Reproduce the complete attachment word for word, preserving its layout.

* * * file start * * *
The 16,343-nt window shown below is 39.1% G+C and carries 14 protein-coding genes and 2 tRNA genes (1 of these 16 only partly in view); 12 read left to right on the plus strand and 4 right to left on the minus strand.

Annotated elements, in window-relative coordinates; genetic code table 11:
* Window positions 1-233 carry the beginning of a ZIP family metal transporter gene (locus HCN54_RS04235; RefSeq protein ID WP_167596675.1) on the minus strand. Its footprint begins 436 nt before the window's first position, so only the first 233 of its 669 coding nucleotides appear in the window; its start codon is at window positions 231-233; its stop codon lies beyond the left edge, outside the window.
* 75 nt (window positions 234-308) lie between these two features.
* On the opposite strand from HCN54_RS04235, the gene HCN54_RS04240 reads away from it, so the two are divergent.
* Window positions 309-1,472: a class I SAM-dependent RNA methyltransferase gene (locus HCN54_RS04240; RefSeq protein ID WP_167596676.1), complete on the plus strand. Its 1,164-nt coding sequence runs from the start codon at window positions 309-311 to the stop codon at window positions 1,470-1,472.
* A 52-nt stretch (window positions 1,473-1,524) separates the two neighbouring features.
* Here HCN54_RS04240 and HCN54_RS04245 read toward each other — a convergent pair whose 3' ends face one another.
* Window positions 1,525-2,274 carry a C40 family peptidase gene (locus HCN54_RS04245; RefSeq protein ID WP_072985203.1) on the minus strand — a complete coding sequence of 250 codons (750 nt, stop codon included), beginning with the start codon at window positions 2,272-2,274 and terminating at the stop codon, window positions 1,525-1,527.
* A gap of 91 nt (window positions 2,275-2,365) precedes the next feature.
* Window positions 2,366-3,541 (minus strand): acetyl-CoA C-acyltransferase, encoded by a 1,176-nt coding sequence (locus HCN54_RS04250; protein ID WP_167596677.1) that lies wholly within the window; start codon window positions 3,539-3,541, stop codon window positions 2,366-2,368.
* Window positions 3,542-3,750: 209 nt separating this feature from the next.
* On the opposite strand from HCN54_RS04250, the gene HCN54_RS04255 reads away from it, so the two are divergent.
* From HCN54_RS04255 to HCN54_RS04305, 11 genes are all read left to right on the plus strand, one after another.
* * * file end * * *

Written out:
The 16,343-nt window shown below is 39.1% G+C and carries 14 protein-coding genes and 2 tRNA genes (1 of these 16 only partly in view); 12 read left to right on the plus strand and 4 right to left on the minus strand.

Annotated elements, in window-relative coordinates; genetic code table 11:
* Window positions 1-233 carry the beginning of a ZIP family metal transporter gene (locus HCN54_RS04235; RefSeq protein ID WP_167596675.1) on the minus strand. Its footprint begins 436 nt before the window's first position, so only the first 233 of its 669 coding nucleotides appear in the window; its start codon is at window positions 231-233; its stop codon lies beyond the left edge, outside the window.
* 75 nt (window positions 234-308) lie between these two features.
* On the opposite strand from HCN54_RS04235, the gene HCN54_RS04240 reads away from it, so the two are divergent.
* Window positions 309-1,472: a class I SAM-dependent RNA methyltransferase gene (locus HCN54_RS04240; RefSeq protein ID WP_167596676.1), complete on the plus strand. Its 1,164-nt coding sequence runs from the start codon at window positions 309-311 to the stop codon at window positions 1,470-1,472.
* A 52-nt stretch (window positions 1,473-1,524) separates the two neighbouring features.
* Here HCN54_RS04240 and HCN54_RS04245 read toward each other — a convergent pair whose 3' ends face one another.
* Window positions 1,525-2,274 carry a C40 family peptidase gene (locus HCN54_RS04245; RefSeq protein ID WP_072985203.1) on the minus strand — a complete coding sequence of 250 codons (750 nt, stop codon included), beginning with the start codon at window positions 2,272-2,274 and terminating at the stop codon, window positions 1,525-1,527.
* A gap of 91 nt (window positions 2,275-2,365) precedes the next feature.
* Window positions 2,366-3,541 (minus strand): acetyl-CoA C-acyltransferase, encoded by a 1,176-nt coding sequence (locus HCN54_RS04250; protein ID WP_167596677.1) that lies wholly within the window; start codon window positions 3,539-3,541, stop codon window positions 2,366-2,368.
* Window positions 3,542-3,750: 209 nt separating this feature from the next.
* On the opposite strand from HCN54_RS04250, the gene HCN54_RS04255 reads away from it, so the two are divergent.
* From HCN54_RS04255 to HCN54_RS04305, 11 genes are all read left to right on the plus strand, one after another.